A good way to segregate dev environments is to spin up a virtual machine (VM) for each project, and install your stack there. When you need to work on the project, simply spin up the VM – no need to upgrade code, your environment will remain the same as how you left it. There are two options available for installing docker on windows.
- Docker for windows
- Docker Toolbox
To get started, head over to the Docker documentation pages for instructions on how to install Docker on your OS. The instructions differ depending on your OS:
- If you are rocking Linux already, in any flavour, you can install Docker ‘natively’.
If you are running OS X or Windows, you can’t install Docker directly, since it requires a Linux host to create containers. Luckily the Boot2Docker project was built to specifically fill this void.
How to use Docker file
Using the Dockerfiles is as simple as having the docker daemon run one. The output after executing the script will be the ID of the new docker image.
#Build an image using the Dockerfile at current location #Example: sudo docker build -t [name] . sudo docker build -t my_mongodb .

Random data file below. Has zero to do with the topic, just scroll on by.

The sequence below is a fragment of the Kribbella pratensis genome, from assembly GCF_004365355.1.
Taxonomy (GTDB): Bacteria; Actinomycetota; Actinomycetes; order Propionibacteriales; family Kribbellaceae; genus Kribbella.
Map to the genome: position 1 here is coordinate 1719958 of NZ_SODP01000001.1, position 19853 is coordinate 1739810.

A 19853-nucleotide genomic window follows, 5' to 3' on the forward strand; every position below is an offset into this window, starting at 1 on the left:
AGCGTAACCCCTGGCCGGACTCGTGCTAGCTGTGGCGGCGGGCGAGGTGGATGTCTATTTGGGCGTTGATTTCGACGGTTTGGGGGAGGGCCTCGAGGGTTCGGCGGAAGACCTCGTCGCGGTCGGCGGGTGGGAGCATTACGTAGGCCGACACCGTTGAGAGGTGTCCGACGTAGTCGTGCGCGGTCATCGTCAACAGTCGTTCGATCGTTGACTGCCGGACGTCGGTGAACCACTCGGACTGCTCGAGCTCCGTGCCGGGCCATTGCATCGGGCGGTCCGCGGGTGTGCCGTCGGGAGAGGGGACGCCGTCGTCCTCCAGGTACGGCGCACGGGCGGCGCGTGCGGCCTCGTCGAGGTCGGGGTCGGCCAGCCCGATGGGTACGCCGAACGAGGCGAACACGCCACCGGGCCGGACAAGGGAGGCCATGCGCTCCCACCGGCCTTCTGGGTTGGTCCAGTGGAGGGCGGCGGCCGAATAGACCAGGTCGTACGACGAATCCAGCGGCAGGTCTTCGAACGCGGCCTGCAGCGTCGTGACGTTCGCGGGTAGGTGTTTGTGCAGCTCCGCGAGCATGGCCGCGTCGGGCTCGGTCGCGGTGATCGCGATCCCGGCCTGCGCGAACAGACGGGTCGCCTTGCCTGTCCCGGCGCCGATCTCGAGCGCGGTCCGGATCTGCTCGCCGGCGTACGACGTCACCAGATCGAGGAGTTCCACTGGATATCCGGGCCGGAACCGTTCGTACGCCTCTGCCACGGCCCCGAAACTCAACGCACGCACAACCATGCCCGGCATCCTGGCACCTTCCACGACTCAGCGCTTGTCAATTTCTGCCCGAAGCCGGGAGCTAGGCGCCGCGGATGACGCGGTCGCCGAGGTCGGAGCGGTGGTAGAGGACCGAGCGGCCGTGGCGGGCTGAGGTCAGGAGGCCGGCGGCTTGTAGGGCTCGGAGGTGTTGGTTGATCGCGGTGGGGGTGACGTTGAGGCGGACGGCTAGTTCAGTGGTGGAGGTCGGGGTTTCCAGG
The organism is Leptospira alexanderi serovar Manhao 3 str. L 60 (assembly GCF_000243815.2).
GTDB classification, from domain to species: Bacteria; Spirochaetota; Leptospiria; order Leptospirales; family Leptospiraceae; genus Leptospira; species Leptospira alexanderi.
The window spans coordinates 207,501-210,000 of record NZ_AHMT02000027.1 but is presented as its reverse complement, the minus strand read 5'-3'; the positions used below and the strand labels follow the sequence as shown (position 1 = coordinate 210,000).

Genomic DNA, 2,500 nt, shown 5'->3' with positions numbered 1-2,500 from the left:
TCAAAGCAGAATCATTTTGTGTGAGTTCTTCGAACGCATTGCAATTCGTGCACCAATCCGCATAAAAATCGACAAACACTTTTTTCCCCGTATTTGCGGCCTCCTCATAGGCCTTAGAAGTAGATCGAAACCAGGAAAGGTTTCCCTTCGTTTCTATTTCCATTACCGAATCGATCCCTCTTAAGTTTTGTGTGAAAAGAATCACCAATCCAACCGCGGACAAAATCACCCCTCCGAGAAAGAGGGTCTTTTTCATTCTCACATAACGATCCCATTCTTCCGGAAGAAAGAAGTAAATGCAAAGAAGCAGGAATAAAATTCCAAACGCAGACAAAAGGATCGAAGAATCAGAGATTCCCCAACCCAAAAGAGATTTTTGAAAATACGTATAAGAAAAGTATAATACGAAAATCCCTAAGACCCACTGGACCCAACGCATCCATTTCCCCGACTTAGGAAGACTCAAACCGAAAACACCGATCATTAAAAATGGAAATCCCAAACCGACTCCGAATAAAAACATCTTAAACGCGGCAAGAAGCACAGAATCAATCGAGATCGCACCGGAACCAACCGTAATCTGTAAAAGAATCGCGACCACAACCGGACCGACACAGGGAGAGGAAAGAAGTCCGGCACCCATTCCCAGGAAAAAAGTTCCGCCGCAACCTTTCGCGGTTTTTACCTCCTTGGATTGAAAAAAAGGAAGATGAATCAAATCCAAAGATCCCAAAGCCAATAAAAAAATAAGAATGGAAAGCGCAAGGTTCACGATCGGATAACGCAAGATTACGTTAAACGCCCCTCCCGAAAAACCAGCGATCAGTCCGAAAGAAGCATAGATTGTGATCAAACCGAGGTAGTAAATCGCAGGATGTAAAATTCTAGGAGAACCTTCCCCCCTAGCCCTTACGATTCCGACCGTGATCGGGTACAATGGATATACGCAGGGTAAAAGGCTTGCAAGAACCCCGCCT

Creating the Empty Dockerfile
Using the nano text editor, let’s start editing our Dockerfile.
sudo nano Dockerfile
Setting The Base Image to Use
#Set the base image to Ubuntu
Defining The Maintainer (Author)
#File Author / Maintainer MAINTAINER Example McAuthor
docker build -t myprojectimage .
Run Image or create container:
docker run -it -v C:\Users\Clofus1\Documents\myprojects:/srv/myprojectsfolder -dp 80:80 -p 27017:27017 --name myprojectcontainer myprojectimage
Enter Container bash terminal:
docker exec -it <cid> bash
To stop container:
docker stop <cid>
To remove container:
docker rm <cid>
To remove image:
docker rmi <image id>
To list running container:
To list recently runned container:
docker ps -a
For any query contact Clofus Innovations.